Like a cut-rate package tour that promises much but delivers little, THE BIG BOUNCE, sucks the joy right out of you while offering little glimpses of the paradise that is forever beyond your reach. Based on the Elmore Leonard novel of the same name, its filled with the robustly eccentric characters that he dreams up to populate his morally ambiguous tales. While the books, and the more successful adaptations of same, can lull us into dreamy sort of co-conspiratorial fugue state, this film only succeeds in putting us to sleep altogether.
As usual, its scam or be scammed in Leonard land, in this case the north shore of Oahu, and smack dab in the middle of it is Jack (Owen Wilson), a sweet guy with a penchant for petty crime and trying to do the right thing if the circumstances allow. That means no harm comes to our boy Jack. Hes just lost his latest legal job for hitting his boss with a metal pipe in order to stall construction on some sacred land by local developer Ray Ritchie (Gary Sinise). The gods of Hawaii seem to smile on him though and before you can say mahalo, which everyone does in this flick, the charges are dropped to stave off bad publicity and Jacks offered a job managing vacation bungalows for the judge (Morgan Freeman) that would have tried him had the case come to trial. Things are either looking up or too good to be true.
Enter Nancy (Sara Foster). Shes being kept by Ritchie, but is about as subtle as a tsunami in the way she struts her stuff in front of Jack trying to get his attention. Being a comely thing, she does, and being a devious thing, shes tempts Jack with more than her shapely form. Shes hatched a plan to steal $200,000 from Ritchie and get away with it. All she needs is Jack to shift the cash.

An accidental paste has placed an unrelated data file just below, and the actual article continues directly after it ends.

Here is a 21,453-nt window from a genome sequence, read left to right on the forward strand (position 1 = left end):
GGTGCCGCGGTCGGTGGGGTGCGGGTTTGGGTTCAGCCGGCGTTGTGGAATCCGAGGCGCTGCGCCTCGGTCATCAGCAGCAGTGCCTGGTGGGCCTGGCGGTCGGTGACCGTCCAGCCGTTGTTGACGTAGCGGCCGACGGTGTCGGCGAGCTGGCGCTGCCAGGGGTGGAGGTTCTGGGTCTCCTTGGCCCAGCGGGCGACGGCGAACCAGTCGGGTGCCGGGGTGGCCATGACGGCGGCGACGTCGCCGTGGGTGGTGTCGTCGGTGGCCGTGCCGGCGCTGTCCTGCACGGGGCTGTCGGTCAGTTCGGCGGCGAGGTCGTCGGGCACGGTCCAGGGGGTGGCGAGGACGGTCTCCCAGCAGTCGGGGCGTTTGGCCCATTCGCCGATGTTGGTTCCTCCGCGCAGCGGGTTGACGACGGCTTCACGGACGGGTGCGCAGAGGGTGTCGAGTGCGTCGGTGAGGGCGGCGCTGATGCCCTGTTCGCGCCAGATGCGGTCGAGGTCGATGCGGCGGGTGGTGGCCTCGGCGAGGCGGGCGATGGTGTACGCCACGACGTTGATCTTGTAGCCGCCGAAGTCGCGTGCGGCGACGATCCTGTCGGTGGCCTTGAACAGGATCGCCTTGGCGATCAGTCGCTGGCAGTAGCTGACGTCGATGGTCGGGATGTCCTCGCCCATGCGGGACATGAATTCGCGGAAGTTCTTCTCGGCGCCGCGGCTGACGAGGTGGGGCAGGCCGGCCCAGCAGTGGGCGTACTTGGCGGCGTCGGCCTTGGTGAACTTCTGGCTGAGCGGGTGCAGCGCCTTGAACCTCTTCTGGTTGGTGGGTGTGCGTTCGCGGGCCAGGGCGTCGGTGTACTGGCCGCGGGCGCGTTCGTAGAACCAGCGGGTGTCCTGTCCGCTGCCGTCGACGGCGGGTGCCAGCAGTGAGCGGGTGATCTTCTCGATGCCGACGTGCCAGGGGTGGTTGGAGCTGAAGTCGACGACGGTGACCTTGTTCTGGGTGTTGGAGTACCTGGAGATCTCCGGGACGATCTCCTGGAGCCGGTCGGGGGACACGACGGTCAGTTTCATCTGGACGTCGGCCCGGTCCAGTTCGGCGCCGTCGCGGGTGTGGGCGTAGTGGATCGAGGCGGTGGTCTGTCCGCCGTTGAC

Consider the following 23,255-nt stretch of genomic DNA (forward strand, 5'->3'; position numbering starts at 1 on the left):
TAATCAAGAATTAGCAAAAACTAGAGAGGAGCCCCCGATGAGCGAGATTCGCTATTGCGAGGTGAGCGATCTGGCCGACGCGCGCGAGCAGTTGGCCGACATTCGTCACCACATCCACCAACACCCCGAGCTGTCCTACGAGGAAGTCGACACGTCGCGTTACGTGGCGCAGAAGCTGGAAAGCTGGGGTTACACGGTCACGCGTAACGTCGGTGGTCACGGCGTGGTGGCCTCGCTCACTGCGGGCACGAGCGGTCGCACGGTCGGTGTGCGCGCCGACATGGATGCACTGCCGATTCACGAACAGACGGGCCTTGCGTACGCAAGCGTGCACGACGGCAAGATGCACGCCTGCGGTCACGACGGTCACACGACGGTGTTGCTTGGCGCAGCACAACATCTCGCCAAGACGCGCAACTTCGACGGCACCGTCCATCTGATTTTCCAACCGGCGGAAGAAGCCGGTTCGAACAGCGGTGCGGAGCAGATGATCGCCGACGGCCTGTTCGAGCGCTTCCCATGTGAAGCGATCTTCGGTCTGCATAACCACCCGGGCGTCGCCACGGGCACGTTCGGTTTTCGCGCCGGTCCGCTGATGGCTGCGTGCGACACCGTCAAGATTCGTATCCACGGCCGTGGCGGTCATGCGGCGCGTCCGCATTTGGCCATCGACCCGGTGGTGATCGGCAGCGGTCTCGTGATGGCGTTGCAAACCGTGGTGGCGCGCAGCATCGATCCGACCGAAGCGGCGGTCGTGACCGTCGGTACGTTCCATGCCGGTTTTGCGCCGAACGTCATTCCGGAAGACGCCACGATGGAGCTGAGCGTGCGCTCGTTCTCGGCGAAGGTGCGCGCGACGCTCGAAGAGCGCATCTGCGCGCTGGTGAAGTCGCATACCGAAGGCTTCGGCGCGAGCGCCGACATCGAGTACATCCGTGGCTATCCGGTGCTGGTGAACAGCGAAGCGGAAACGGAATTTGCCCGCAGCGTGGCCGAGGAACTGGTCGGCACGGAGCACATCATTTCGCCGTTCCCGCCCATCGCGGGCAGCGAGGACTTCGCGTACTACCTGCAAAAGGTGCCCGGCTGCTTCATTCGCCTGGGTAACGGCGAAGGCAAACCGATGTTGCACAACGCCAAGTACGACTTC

Wilson is, as has happened before, the best thing in a bad movie. What little fun there is in the film comes directly from his ability to nail Jacks absolute sincerity about being a less than upright human being. Jack suffers no illusions about himself, and that has set him free from the usual restraints of the social contract. You cant insult him, you cant shame him, and you cant appeal to his better nature. When he explains to his best pal that theirs is a genuine friendship because they each know that they cant count on each other, theres a peculiar logic to it that is refreshing for the trails it blazes.
The supporting cast is a muddle, starting with Foster. She makes Nancy a tedious sort of trouble, with no nuance to her evil intentions and no pizzazz to her personality. Sure, the story calls for her to be the type of gal who enjoys nude housebreaking and stealing cars, but theres not enough life in Foster to sell it. Sinese has little to do but snark a few bitchy lines and Freeman looks wise and collects a paycheck. As does Willie Nelson. Charlie Sheen, as the object of one of Nancys scams, strains hard for laughs as hes dangled and denied, but to no avail. Only Bebe Neuwirth, as the tippling Mrs. Ritchie, all pale skin and scary shoes, breaks the otherwise moribund atmosphere whenever Wilson leaves the screen.
Alas, the story, which makes little sense even when all the cards have been laid on the table, meanders along without doing much along the way except killing time until the next so-called twist appears out of nowhere. There is more thrill-packed excitement in the frequent shots of the languid Pacific trade winds ruffling the palm fronds and banana leaves.
It should be noted that THE BIG BOUNCE was filmed once before as a vehicle for then heartthrob Ryan ONeal and his then lady love, Leigh Taylor-Young. Now, one doesnt expect a remake to equal the original when said original was a classic. When the original was dreck and the remake is even worse, one can only shake ones head and wonder what anyone involved was thinking when the what not to do was there for all to note, study, and avoid. There is a special award for this kind of idiocy, and its called the Razzie.